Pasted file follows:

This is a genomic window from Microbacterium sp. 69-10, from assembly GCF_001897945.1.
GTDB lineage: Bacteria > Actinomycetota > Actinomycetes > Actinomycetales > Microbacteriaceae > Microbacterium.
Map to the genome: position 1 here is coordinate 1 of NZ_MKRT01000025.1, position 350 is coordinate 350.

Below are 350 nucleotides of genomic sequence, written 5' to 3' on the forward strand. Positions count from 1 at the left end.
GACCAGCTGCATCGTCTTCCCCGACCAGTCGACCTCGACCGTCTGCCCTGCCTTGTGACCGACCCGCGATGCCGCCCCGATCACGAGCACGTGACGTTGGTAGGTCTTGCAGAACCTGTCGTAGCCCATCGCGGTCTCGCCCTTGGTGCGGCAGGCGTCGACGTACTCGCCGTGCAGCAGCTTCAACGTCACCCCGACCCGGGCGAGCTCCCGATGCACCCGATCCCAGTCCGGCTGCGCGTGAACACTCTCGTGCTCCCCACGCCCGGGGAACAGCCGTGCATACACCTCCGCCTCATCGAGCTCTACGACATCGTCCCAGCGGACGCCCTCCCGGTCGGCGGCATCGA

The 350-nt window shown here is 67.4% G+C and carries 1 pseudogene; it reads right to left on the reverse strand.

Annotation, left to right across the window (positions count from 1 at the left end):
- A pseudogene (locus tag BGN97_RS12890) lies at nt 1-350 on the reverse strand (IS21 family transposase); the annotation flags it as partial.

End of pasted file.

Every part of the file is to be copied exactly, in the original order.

This is a genomic window from Microbacterium sp. 69-10, from assembly GCF_001897945.1.
GTDB lineage: Bacteria > Actinomycetota > Actinomycetes > Actinomycetales > Microbacteriaceae > Microbacterium.
Map to the genome: position 1 here is coordinate 1 of NZ_MKRT01000025.1, position 350 is coordinate 350.

Below are 350 nucleotides of genomic sequence, written 5' to 3' on the forward strand. Positions count from 1 at the left end.
GACCAGCTGCATCGTCTTCCCCGACCAGTCGACCTCGACCGTCTGCCCTGCCTTGTGACCGACCCGCGATGCCGCCCCGATCACGAGCACGTGACGTTGGTAGGTCTTGCAGAACCTGTCGTAGCCCATCGCGGTCTCGCCCTTGGTGCGGCAGGCGTCGACGTACTCGCCGTGCAGCAGCTTCAACGTCACCCCGACCCGGGCGAGCTCCCGATGCACCCGATCCCAGTCCGGCTGCGCGTGAACACTCTCGTGCTCCCCACGCCCGGGGAACAGCCGTGCATACACCTCCGCCTCATCGAGCTCTACGACATCGTCCCAGCGGACGCCCTCCCGGTCGGCGGCATCGA

The 350-nt window shown here is 67.4% G+C and carries 1 pseudogene; it reads right to left on the reverse strand.

Annotation, left to right across the window (positions count from 1 at the left end):
- A pseudogene (locus tag BGN97_RS12890) lies at nt 1-350 on the reverse strand (IS21 family transposase); the annotation flags it as partial.